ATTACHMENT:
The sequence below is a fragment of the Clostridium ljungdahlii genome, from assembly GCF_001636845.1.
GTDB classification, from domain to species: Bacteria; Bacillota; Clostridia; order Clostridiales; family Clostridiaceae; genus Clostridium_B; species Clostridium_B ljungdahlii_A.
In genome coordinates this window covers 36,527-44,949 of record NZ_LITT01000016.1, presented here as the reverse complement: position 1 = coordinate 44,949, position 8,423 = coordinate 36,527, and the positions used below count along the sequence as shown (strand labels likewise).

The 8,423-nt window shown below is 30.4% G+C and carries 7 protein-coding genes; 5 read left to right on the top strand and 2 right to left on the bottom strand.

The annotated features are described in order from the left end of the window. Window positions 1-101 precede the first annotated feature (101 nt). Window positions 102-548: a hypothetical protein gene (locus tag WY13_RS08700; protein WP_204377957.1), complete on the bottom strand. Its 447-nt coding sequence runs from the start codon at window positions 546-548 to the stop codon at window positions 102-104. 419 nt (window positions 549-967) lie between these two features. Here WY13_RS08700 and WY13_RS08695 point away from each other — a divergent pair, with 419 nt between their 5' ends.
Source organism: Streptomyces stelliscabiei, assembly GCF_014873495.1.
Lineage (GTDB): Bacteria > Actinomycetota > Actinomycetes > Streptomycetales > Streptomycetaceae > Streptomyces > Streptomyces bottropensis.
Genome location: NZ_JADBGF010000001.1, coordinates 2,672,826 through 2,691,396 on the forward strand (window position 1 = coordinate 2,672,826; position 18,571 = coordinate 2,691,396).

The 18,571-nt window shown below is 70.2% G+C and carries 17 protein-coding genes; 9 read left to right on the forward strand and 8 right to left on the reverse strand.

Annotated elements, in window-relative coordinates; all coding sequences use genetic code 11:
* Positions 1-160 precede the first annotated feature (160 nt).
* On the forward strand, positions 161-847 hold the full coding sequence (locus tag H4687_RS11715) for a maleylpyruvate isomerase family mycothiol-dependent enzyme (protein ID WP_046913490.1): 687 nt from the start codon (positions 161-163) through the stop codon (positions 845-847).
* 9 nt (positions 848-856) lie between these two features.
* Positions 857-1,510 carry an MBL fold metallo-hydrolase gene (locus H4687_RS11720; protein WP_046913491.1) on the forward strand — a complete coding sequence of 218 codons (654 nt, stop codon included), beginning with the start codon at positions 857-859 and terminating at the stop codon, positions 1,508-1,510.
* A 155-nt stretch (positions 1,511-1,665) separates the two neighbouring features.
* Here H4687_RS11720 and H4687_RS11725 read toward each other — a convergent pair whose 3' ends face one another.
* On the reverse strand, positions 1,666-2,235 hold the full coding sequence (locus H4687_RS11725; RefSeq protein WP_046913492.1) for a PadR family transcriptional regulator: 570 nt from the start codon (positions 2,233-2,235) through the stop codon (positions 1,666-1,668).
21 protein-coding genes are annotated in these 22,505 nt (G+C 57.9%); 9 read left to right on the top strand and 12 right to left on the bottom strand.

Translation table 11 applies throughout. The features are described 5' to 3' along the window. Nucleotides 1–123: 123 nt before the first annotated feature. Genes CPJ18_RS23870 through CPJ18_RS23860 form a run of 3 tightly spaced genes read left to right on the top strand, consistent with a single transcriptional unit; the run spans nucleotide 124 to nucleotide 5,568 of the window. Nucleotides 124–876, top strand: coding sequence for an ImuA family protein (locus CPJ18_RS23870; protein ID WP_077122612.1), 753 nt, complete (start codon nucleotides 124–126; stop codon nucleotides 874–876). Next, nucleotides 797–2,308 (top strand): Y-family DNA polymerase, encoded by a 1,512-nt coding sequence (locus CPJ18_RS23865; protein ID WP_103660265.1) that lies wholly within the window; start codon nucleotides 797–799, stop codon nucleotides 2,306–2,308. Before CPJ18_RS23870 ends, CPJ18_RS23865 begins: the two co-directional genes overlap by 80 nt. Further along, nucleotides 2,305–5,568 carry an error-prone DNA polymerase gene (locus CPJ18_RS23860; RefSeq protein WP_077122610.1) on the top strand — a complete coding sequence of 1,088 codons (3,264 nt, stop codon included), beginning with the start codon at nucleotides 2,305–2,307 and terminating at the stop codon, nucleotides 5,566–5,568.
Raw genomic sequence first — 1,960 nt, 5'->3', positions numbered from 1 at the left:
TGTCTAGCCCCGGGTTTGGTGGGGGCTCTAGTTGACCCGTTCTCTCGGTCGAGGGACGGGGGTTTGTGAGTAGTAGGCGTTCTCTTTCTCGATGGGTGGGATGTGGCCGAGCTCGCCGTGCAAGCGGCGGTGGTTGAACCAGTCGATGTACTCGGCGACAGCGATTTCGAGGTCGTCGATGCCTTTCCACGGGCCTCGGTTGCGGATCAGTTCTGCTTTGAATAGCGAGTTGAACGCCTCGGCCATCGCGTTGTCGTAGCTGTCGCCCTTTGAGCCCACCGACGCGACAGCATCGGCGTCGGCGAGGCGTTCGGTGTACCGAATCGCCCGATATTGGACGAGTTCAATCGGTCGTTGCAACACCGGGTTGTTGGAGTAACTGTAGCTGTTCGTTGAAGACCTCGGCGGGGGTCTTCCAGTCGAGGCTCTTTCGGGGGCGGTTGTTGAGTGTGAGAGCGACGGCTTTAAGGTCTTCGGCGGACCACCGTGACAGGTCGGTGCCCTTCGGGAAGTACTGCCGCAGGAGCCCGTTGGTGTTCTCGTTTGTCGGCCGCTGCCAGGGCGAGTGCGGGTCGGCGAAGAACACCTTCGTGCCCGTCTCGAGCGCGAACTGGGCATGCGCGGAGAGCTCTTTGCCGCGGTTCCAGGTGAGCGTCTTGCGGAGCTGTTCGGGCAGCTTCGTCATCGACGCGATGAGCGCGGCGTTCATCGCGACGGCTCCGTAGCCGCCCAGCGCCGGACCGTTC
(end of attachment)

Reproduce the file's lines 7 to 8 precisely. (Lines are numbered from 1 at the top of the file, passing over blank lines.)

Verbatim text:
Lineage (GTDB): Bacteria > Actinomycetota > Actinomycetes > Streptomycetales > Streptomycetaceae > Streptomyces > Streptomyces bottropensis.
Genome location: NZ_JADBGF010000001.1, coordinates 2,672,826 through 2,691,396 on the forward strand (window position 1 = coordinate 2,672,826; position 18,571 = coordinate 2,691,396).